In the Soum area, jihadists are recruiting on the mine sites. According to International Crisis Group, jihadist imams have been seen preaching in some mines. The phenomenon is important since artisanal mining provides half the equivalent of the industrial production of 52 tonnes in 2018 and represents a working force of one million people. Besides, jihadists loot materials such as ammonium nitrate used in the mines, for the production of improvised explosive devices used in terrorist attacks.
The challenge is difficult for the authorities in front of an enemy with many different faces, ranging from a few hundred ideologists to recruits who may join them for religious reasons or for easy money. In the Liptako-Gourma area, “spotters” or “bells” as they are called, are paid three times the minimum monthly salary to perform their intelligence job. In many places, the jihadists don’t extort money but ask moslems to pay them the “zakat”, the Islamic charitable contribution and collaborate with the local population in many trafficks (drugs, cigarettes, migrants, arms deals, etc…). The rebels also get part of their arms supplies from the military camps where they stole trucks, ammunitions, mortars, guns and rocket propelled grenade launchers.
Unfortunately, jihadism has been able to prosper under the democratic government of Roch Marc Christian Kaboré who became President in December 2015. Indeed, until he was overthrown in 2014, his predecessor, the autocratic Blaise Compaoré was playing a mediator role by remaining in speaking terms with the jihadist groups and he managed thereby to avoid direct attacks against Burkina Faso. Compaoré also deliberately armed and equipped his presidential guard at the expanse of the army. So when his guard was dismantled, the country was left with a weak army to cope with the menace and could not prevent the jihadist to target Burkina Faso as well.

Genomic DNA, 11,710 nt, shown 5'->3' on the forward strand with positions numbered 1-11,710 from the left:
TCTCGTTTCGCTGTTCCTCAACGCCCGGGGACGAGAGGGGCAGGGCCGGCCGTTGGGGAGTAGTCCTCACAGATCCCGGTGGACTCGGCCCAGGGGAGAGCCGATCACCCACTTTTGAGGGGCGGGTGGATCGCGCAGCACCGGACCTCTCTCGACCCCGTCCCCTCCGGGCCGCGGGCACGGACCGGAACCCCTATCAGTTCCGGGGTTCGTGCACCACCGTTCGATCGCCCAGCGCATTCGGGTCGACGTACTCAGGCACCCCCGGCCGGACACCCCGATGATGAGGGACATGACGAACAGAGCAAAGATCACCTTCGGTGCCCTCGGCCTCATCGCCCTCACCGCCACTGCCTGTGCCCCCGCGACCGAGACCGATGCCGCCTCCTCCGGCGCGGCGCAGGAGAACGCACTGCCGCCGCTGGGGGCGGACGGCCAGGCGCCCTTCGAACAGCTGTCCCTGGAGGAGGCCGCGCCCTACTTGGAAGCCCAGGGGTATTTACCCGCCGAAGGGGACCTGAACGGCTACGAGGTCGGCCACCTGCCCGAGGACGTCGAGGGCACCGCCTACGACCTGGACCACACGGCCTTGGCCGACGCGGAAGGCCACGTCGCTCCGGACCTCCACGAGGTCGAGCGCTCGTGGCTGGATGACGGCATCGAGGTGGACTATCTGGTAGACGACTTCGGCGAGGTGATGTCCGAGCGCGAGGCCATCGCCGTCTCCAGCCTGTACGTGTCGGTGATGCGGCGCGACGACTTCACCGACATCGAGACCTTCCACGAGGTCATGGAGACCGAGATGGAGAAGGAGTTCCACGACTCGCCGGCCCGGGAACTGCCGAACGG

In such conditions, it is difficult to predict whether the general elections which are scheduled sometime during the year 2020 can be held all over the country. Beside the jihadist threat, Burkina Faso is also threatened by the risk of ethnic clashes between the Fulani and Mossi communities in the centre of the country. As a result of the presence in the country of followers of the Fulani Salafist preacher Amadou Koufa.
Fulanis are perceived as islamists and this has provoked undiscriminated repression against them by the Mossi self-defence Koglweogo militias which could spark general confrontation between Mossi farmers and Fulani shepherds.
In September 2019, during an extraordinary summit in Ouagadoougou, the Economic Community of West African States voted for one billion dollars plan to figh djihadism. The Burkina Faso government decided to intensify its cooperation with Mali and to recruit 500 additional soldiers. Now, whether this will suffice to cope with the menace is another story. The EU-funded G5 Sahel Force grouping 5,000 troops from Burkina Faso, Chad, Malia, Mauritania and Niger, is not entirely operational. Few European countries are enthusiastic about reinforcing the French-led anti-terrorist Barkhane force of 4,800 troops, including 300 special force commandos, whose enormous challenge is to fight the jihadist over a 5 million square kilometres area. In July 2019, the French army chief of staff, General François Lecointre told the National Assembly in Paris admitted that “today, the conditions of an extension of the destabilisation are being met”.